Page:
How Crafty Are You?
I’ve been thinking about attempting a zero, or near-zero-waste lifestyle. But as soon as I started reading about it I was overwhelmed.

Yikes!! Where to begin? The thing about zero-waste is that its underlying solution, the ugly truth is that we need to start making our own __________ (fill in the blank). Who has the time? And, what if I don’t want to learn how to make my own makeup, toothpaste, lotion, etc??

spice_jars_sm

We take our own spice jars and bulk food containers to the grocery store to reduce our reliance on plastic. Note tare weight stickers.

It’s not that I haven’t tried reducing my trash, with an emphasis on bypurchase plastic (that should be a word, like bycatch) at the grocery store  and by using biodegradable garbage and doggie pooh bags made of corn.  Plus, both my husband and I now use bamboo toothbrushes. (Think about it – we throw toothbrushes out every 3-4 months. More than 4.7 Billion plastic toothbrushes are dumped in landfills every year worldwide. And, they take over 1000 years to degrade.)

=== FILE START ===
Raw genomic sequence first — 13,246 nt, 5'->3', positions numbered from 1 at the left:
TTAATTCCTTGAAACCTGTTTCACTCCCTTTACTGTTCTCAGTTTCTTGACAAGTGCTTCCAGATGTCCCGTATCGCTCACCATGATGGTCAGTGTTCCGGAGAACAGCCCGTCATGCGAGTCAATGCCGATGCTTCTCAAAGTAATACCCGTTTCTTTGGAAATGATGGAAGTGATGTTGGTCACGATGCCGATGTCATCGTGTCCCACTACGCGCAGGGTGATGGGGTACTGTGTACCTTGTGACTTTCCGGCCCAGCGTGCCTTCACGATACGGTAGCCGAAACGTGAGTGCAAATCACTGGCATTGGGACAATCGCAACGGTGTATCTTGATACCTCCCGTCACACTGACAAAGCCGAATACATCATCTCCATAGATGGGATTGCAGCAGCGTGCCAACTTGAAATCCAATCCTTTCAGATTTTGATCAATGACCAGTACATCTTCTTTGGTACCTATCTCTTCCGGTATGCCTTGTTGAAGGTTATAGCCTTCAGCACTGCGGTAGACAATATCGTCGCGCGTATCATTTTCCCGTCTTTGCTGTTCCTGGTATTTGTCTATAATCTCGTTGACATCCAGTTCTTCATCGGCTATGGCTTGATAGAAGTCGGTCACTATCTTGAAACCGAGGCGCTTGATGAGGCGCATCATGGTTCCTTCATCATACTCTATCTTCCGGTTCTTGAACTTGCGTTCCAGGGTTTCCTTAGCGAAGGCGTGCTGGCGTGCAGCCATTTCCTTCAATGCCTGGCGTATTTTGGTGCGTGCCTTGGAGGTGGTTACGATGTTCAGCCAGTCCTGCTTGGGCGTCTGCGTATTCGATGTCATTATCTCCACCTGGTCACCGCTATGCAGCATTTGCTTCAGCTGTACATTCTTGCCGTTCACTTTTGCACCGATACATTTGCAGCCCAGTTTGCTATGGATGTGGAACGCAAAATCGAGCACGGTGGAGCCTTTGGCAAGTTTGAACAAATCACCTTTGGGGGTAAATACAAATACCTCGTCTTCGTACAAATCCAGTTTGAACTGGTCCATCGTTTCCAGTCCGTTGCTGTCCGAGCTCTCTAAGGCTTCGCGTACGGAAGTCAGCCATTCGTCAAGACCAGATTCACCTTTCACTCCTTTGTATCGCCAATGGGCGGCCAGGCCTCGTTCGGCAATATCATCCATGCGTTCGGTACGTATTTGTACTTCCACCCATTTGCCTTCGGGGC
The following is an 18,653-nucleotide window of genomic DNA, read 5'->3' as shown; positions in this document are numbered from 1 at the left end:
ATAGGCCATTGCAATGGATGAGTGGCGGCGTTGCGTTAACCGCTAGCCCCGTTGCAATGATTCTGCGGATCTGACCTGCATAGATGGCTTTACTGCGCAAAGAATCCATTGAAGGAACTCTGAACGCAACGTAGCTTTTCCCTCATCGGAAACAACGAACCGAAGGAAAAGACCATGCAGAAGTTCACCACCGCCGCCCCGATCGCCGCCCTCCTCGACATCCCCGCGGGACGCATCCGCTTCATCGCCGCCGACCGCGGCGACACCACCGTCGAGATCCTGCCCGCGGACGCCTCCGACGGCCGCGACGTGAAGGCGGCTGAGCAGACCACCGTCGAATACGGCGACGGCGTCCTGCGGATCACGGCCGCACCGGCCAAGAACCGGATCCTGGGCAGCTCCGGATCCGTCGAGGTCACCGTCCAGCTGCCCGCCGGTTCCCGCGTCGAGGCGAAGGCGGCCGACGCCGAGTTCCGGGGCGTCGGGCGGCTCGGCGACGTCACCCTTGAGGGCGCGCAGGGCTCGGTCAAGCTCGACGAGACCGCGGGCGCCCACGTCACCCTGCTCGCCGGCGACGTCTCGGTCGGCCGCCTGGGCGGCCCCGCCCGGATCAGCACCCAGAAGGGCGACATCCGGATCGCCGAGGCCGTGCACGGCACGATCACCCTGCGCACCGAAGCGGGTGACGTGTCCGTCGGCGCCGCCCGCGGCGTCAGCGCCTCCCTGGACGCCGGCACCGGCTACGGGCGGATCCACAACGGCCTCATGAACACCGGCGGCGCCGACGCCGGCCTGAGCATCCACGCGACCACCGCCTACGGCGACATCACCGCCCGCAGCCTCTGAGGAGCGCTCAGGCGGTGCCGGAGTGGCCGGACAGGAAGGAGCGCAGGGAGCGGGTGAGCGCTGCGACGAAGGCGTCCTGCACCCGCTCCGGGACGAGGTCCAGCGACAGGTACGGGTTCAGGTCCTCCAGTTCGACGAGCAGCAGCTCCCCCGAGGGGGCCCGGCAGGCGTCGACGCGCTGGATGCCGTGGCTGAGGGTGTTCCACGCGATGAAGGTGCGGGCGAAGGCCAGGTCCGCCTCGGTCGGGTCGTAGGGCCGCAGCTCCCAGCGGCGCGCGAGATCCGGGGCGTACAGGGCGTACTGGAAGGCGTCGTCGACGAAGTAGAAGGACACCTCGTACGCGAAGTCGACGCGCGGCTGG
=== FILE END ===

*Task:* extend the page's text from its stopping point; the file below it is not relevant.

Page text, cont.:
It’s just that I’ve tried making my own cleaning products in the past with disastrous results such as an all-purpose cleaner that was more toxic than anything I could have bought in the store. Thankfully, recipes have improved.

Looking at just one part of my life, so as not to get overwhelmed, I glanced in the bathroom and took stock. Let’s look at recipes for common bathroom necessities.

bathrm_plastic_sm

My bathroom zero-waste gap. Replacing most commercial brands with homemade recipes. Have essential oils will apparently try anything.